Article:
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5301 Snapfinger Park Drive, Decatur GA 30035

One block north on the Panola Road exit off I-20. Click here for a map of our location 

Mental Health Emergency?

Mental health emergencies, please call the Georgia Crisis and Access Line, available 24/7.

Georgia Crisis and Access Line

http://www.mygcal.com/

1-800-715-4225

Personality Disorders

(Video coming soon)

Definition:

A personality disorder is a type of mental illness in whi ch you have trouble perceiving and relating to situations and to people — including yourself. In general, having a personality disorder means you have a rigid and unhealthy pattern of thinking and behaving no matter what the situation. This leads to significant problems and limitations in rela tionships, social encounters, work and school.

Personality is the combination of thoughts, emotions and behaviors that makes you unique. It's the way you view, understand and relate to the outside world, as well as how you see yourself.

Personality forms during childhood, shaped by genetic and envi ronmental influences. Some people may have a genetic vulnerability to developing a personality disorder and their life situation may trigger the actual development of a persona lity disorder. Personality disorders often begin in childhood and last through adulthood.

In some cases, people may not realize that they have a personality disorder because their way of thinking and behaving seems natural to them, and they may bla me others for the challenges they face.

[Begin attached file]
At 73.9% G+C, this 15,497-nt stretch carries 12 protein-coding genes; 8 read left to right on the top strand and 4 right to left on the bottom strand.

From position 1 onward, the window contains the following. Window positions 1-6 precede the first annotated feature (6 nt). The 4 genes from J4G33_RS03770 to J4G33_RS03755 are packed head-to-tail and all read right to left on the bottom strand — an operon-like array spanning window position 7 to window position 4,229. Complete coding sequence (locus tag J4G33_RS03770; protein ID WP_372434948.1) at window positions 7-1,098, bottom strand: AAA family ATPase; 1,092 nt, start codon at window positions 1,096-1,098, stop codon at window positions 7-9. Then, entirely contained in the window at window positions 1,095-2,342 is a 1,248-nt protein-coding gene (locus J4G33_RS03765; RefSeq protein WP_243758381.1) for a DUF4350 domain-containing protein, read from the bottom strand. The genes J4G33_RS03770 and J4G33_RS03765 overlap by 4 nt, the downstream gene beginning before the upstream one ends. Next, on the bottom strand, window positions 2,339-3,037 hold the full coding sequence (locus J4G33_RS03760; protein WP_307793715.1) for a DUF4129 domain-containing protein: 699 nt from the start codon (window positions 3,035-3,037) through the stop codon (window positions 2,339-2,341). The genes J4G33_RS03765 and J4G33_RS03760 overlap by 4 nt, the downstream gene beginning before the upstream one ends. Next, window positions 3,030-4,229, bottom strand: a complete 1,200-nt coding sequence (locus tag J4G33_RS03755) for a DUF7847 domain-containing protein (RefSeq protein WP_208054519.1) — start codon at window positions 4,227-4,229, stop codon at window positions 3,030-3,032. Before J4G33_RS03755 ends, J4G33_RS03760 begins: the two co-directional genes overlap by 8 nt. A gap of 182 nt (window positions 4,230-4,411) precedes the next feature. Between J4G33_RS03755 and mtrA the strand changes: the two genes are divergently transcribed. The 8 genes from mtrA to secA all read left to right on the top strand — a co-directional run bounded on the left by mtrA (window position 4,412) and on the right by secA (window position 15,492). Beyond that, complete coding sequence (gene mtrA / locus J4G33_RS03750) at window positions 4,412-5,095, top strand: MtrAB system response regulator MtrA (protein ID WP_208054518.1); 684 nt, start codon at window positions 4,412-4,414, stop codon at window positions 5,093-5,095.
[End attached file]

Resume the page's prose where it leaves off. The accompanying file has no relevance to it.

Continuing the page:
General symptoms:

  • Frequent mood swings,
  • Stormy relationships,
  • Social isolation,
  • Angry outbursts,
  • Suspicion and mistrust of others,
  • Difficulty making friends,
  • A need for instant gratification,
  • Poor impulse control,
  • Alcohol or substance abuse.

Causes of personality disorders are not known, but certain fact ors seem to increase the risk of developing or triggering personality disorders, including:

  • A family history of personality disorders or other mental illness,
  • Low socioeconomic status,
  • Verbal, physical or sexual abuse during childhood,
  • Neglect during childhood or an unstable or chaotic family life during childhood,
  • Loss of parents through death or traumatic divorce during childhood.

Treatments:

  • Psychotherapy,
  • Medications,
  • In some cases, hospitalization.

Successful treatment depends on your a ctive participation in your care.